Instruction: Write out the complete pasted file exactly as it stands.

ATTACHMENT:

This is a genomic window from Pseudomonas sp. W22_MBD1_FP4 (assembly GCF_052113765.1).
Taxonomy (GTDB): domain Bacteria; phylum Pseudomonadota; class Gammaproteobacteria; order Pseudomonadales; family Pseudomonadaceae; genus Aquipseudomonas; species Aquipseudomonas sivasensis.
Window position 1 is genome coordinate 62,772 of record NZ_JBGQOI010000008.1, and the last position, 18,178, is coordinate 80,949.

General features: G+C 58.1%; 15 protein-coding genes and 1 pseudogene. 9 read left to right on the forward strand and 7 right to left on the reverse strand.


This is a genomic window from Pseudomonas sp. W22_MBD1_FP4 (assembly GCF_052113765.1).
Taxonomy (GTDB): domain Bacteria; phylum Pseudomonadota; class Gammaproteobacteria; order Pseudomonadales; family Pseudomonadaceae; genus Aquipseudomonas; species Aquipseudomonas sivasensis.
Window position 1 is genome coordinate 62,772 of record NZ_JBGQOI010000008.1, and the last position, 18,178, is coordinate 80,949.

General features: G+C 58.1%; 15 protein-coding genes and 1 pseudogene. 9 read left to right on the forward strand and 7 right to left on the reverse strand.